Arignar Anna Zoological Park
(Chennai Zoo, India) In 1854, the city's first zoo began in the Pantheon (museum) complex with a cheetah and a tiger. This attracted people from distant places and Edward Green Balfour, the then director of the Government Central Museum at Madras, persuaded the Nawab of the Carnatic to donate his entire animal collection to the museum. This attracted large crowds and became the nucleus of the Madras Zoo, which was founded in 1855. Although Balfour started the zoo on the museum premises, a year later it had over 300 animals, including mammals, birds and reptiles.
Diergaarde Blijdorp
(Rotterdam, the Netherlands) In 1855, a garden for pheasants and waterfowl was set up in the center of Rotterdam, at the Kruiskade. The bird garden was owned by the railway officials F. van der Valk and G.M. van den Bergh. It became a success
World Museum
(Liverpool, North West England, United Kingdom) When the 13th Earl of Derby died in 1851, he left his natural history collection to the town of Liverpool. The town council arranged for the collection to be moved to a hastily built museum on the corner of Slater Street and Parr Street, not far from the docks. The mayor of Liverpool declared the new Derby Museum of the Borough of Liverpool open on 18 March 1853. 1857  Aquariums were added.
8th August 1858
Zoo Frankfurt
(Frankfurt, Hesse, Germany) In 1857, a provisional committee came forward with the idea of establishing a zoological garden in Frankfurt, leased a site, obtained the necessary permits and founded the Zoological Society for the purpose of setting up and operating a zoo in Frankfurt. The first general meeting took place on March 7, 1858. On August 8, 1858, the zoological garden was opened in the Lerschner Garden in the west of the city.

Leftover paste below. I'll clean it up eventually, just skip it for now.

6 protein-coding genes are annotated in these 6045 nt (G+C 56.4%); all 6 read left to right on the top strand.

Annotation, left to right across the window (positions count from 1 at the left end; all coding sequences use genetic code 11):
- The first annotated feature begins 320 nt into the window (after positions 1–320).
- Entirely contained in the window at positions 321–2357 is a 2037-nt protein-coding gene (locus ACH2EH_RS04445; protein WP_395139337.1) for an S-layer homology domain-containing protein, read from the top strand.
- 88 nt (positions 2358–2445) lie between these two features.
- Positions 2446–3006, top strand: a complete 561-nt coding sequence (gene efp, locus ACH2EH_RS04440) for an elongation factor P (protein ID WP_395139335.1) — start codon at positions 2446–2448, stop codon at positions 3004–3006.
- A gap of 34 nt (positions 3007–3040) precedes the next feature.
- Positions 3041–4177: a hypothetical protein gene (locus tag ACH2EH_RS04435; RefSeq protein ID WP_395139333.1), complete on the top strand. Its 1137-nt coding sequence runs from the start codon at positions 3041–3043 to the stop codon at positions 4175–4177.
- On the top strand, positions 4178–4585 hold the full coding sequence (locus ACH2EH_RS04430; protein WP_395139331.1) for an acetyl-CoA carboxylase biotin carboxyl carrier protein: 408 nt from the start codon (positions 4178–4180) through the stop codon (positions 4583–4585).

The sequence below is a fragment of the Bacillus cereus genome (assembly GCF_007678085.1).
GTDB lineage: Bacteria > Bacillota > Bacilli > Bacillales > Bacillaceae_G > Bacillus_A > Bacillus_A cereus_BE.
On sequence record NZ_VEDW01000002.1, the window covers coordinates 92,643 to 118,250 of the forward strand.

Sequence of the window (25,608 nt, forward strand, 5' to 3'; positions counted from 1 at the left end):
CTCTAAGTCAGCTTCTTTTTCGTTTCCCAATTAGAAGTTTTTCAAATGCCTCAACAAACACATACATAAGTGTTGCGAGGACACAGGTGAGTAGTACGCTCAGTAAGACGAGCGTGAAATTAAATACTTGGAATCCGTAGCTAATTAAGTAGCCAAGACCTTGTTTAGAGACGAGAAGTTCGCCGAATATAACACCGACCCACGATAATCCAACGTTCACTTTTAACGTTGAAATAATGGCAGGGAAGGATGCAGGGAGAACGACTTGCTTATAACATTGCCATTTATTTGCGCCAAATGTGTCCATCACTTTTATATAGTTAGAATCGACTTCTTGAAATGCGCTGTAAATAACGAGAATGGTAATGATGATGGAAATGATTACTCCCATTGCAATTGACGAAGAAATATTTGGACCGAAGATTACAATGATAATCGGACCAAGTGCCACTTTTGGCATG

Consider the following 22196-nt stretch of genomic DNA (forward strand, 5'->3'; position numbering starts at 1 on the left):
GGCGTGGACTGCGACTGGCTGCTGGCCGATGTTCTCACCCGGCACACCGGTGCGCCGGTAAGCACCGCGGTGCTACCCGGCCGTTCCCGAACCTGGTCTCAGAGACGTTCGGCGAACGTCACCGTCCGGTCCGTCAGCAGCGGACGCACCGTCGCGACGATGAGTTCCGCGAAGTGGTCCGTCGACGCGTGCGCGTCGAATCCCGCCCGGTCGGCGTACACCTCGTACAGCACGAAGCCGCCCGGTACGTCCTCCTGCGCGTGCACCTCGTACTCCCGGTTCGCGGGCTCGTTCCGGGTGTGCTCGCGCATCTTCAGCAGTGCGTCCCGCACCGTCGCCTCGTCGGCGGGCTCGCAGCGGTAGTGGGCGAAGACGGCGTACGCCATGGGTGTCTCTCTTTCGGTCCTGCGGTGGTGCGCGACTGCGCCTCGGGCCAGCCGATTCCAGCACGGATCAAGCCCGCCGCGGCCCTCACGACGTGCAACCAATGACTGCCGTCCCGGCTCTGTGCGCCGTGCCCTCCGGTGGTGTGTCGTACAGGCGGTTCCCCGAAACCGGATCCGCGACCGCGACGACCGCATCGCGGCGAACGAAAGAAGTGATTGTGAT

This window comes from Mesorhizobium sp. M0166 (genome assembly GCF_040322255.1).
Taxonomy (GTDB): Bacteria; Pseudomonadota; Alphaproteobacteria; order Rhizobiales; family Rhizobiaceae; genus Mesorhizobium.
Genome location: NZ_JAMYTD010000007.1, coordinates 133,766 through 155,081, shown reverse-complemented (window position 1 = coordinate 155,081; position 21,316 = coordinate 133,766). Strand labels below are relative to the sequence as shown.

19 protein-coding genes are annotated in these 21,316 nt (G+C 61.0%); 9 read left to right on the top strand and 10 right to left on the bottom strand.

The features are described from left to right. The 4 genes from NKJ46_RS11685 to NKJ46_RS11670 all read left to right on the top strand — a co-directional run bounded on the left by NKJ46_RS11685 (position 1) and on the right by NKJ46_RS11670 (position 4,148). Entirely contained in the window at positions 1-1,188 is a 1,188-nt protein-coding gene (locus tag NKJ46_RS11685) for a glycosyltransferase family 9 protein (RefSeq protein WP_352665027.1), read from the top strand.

København Zoo
(Frederksberg, DenmarkCopenhagen Zoo was founded by the ornithologist Niels Kjærbølling in 1859. He was given the summer garden of "Prinsess Vilhelmines Have" (The garden of Princess Vilhelmine) by the chief directorate of Copenhagen. The animals that the visitors could contemplate at the opening were eagles, chickens, ducks, owls, rabbits, a fox, a seal in a bathtub and a turtle in a bucket.
21st March 1859
Philadelphia Zoo
(Philadelphia, Pennsylvania, USA) The opening of the London Zoo to the public in 1847 inspired America's intellectual class to show interest in building a zoo in the U.S. Dr. William Camac of Philadelphia had traveled throughout Europe in the 1850's and visited the London Zoo. Upon returning to the U.S. he advocated to build a Zoo in Philadelphia. On March 21, 1859, the Pennsylvania legislature incorporated the Zoological Society of Philadelphia. The incorporation paper reads: "The purpose of this corporation shall be the purchase and collection of living wild and other animals, for the purpose of public exhibition at some suitable place in the City of Philadelphia, for the instruction and recreation of the people." Camac worked with other Zoological Society members to raise funds and secured 33 acres on the West Philadelphia side of the Schuylkill River previously owned by John Penn, grandson of William Penn. The opening of the Zoo was delayed by the Civil War which lasted from 1861 to 1865. When the Philadelphia Zoological Garden first opened its Victorian gates on July 1, 1874, to over 3,000 visitors, it was the only institution of its kind in the New World. The zoo began with varied exhibits containing 200 mammals, including buffalo, deer, wolves, foxes, bears, and monkeys, and 67 bird species and 15 reptiles. Reptiles and small mammals were housed in The Solitude, a mansion built by John Penn in 1785. A carriage house was located at the entrance for horses that had transported visitors to the zoo. The landscaping and architecture mimicked a Victorian garden atmosphere that is still represented in the present zoo grounds.
Lav din egen hjemmeside med mono.net